3 Dragon Age: Origins

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Paving the way for its sequels, DA:O was considered the peak of RPGs back in the day, with plenty of awards and fame given to it. However, looking back at the game, DA:O had a ton of problems with both design and gameplay, some being fixed in DA2, but others being increased to frustrate players even more. Well, Inquisition does the same by improving some points and making others ten times worse.

The beginning of Origins is incredibly slow, lasting about 1-3 hours until you’re given more free reign over your own actions, though still forcing you along a set path. Cutting off areas as the enemies encroach on you, you better complete everything in an area. There's a cliché story, stereotypes abound, an unrefined battle system, clunky controls and stiff movement. The story feels very LOTR influenced, becoming too boring for those who have watched/read those movies/books enough. The maps are also dull and somewhat too big for the amount of fun content within them.

2 Alien: Isolation

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The mechanic of “you’re weak, run away” has been used in plenty of horror games in recent years, from straight up horror games like Amnesia to more arcade style games like Resident Evil or Dead by Daylight. Alien and Predator games have almost always been about killing each other or fighting back against a stronger force, allowing the player to win against whatever foe is set against them. Alien: Isolation decided to go against this formula, somewhat going against the original style.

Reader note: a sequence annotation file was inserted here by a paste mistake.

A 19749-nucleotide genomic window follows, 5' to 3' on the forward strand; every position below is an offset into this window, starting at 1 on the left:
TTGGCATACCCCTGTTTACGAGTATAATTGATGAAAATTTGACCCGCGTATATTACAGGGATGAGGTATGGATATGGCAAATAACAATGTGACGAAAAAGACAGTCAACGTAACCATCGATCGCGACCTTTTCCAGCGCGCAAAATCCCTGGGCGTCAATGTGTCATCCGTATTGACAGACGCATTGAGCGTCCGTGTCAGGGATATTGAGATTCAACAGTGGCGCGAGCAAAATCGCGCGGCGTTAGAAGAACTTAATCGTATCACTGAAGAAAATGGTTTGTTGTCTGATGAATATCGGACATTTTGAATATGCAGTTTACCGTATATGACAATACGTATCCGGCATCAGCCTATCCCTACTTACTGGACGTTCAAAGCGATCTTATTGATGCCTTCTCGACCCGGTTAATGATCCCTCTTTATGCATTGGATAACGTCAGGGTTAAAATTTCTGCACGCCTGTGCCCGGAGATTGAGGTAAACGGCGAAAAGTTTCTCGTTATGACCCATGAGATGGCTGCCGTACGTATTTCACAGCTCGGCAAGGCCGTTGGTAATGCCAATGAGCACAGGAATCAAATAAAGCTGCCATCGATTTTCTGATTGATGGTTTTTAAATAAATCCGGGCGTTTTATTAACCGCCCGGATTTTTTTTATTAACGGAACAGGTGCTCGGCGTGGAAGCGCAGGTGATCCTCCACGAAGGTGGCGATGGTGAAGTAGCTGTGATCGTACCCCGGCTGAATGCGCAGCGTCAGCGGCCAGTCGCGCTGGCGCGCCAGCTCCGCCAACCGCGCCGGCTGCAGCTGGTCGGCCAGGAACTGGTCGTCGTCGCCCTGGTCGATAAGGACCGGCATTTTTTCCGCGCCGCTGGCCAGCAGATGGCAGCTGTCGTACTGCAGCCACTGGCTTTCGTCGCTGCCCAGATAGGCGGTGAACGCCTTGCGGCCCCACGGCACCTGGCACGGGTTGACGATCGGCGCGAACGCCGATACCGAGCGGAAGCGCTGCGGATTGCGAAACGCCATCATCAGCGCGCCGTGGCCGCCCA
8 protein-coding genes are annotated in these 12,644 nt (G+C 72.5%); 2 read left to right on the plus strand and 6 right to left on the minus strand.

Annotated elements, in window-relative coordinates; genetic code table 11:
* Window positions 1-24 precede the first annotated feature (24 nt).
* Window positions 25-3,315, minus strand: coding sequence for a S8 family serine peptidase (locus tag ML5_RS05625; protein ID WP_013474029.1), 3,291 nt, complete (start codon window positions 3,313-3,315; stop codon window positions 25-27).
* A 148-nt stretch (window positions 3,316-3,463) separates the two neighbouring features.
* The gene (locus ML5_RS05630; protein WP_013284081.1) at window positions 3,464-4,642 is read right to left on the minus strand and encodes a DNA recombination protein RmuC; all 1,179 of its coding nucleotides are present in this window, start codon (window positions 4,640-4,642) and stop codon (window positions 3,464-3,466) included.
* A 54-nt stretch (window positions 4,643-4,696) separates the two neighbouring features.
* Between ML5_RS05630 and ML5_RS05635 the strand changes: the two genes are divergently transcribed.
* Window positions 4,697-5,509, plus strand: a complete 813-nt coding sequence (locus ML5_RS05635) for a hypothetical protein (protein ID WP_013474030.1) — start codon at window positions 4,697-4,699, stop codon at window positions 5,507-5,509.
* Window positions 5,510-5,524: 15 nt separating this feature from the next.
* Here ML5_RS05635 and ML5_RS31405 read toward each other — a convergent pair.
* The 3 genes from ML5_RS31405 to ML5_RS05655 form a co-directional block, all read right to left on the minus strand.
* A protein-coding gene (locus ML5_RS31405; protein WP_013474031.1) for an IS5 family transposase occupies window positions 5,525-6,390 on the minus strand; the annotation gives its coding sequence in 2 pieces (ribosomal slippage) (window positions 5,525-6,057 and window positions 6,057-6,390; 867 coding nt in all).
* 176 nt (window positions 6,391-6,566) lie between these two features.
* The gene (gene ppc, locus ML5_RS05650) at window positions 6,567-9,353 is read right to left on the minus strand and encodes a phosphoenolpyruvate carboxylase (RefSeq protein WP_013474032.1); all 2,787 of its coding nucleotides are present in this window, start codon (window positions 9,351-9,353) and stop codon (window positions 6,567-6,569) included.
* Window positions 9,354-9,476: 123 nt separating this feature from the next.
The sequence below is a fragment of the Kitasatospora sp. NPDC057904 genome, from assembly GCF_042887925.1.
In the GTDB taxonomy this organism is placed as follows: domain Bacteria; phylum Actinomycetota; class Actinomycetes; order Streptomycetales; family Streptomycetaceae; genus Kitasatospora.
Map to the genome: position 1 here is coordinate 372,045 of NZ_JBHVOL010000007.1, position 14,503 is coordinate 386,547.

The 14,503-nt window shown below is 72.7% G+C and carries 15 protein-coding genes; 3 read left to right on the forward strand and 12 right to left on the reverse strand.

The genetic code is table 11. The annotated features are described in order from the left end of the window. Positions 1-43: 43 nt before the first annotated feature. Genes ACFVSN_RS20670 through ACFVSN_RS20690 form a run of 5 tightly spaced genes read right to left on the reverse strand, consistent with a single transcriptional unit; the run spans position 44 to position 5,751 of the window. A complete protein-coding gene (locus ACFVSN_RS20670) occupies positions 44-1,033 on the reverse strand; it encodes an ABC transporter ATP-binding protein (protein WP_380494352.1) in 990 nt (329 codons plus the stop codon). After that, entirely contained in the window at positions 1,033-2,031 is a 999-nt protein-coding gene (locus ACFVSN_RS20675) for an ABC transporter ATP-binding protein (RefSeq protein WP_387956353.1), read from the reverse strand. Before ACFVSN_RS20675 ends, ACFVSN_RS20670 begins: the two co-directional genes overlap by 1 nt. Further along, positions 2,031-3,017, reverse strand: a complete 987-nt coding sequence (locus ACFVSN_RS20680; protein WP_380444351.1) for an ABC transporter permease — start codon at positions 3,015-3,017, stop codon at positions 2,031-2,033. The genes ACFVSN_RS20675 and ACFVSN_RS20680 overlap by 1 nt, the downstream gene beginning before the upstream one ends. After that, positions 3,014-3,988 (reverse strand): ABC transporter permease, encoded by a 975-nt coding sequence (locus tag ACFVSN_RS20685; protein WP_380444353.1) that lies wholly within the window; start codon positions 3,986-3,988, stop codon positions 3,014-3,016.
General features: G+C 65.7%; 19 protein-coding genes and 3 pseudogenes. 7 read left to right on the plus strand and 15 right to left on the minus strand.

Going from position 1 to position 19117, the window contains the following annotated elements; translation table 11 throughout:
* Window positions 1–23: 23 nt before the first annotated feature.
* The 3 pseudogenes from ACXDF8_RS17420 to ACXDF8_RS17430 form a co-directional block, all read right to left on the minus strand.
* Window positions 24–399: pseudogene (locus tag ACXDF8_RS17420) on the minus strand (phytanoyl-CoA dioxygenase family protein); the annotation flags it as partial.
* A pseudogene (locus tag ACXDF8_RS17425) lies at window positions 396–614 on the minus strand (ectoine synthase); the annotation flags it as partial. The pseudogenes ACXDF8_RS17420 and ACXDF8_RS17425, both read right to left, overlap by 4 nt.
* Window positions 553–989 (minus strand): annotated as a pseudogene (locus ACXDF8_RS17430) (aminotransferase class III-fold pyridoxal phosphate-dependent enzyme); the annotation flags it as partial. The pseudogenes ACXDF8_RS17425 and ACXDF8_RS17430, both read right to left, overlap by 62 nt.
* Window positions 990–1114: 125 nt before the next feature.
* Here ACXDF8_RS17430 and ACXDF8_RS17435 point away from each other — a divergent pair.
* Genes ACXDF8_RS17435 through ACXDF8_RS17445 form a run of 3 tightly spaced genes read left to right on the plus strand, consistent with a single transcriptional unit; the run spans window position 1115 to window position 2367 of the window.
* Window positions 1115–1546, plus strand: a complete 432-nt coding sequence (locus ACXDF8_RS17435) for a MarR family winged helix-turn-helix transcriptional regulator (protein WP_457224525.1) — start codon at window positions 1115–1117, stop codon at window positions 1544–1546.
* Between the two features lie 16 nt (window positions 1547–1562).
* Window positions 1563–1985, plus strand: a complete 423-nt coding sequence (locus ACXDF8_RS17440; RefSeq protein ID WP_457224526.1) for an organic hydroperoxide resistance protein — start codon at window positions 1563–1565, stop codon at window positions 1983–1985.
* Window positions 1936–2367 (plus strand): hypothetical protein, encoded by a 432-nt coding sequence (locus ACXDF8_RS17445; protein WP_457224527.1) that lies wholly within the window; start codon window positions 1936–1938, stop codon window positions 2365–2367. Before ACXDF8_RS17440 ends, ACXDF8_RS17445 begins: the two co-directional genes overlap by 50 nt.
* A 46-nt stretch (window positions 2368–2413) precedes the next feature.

In the game, you're running around corridors, hiding away, and trying to find anything to fight against the Alien who is invincible even when you explode several canisters around it. While the game is based on the 1979 movie, you not supposed to kill the Alien, nor have the amount of firepower you do in-game. The design seems too focused on fighting back when the vibe is meant to point in a different direction, relying too much on poor jump scares, lengthy running segments and fake ending sequences to heighten the drama.

1 The Elder Scrolls IV: Oblivion

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From rags to fame, TES has a habit of putting the player in the shoes of someone common and bringing them to the gates of hell, other realms and before might mages. Around the time of other demonic style games like Dark Messiah of Might and Magic, Oblivion had you trek through into what is basically fire and brimstone to close gates to oblivion, all the while trying to persuade the next in line emperor to take the throne and fight back.

TES is known for its vast wealth of side-missions, hidden content, easter eggs and stuff to do that isn’t the main story. This focus on side-content meant that the main story became too boring and dull in comparison. Yes, you might have travelled to hell and back, but you did that too often and the supporting cast did nothing to empathise the danger. Guild missions and quests were better planned out and the world was more exciting than the boring story that Oblivion had on offer.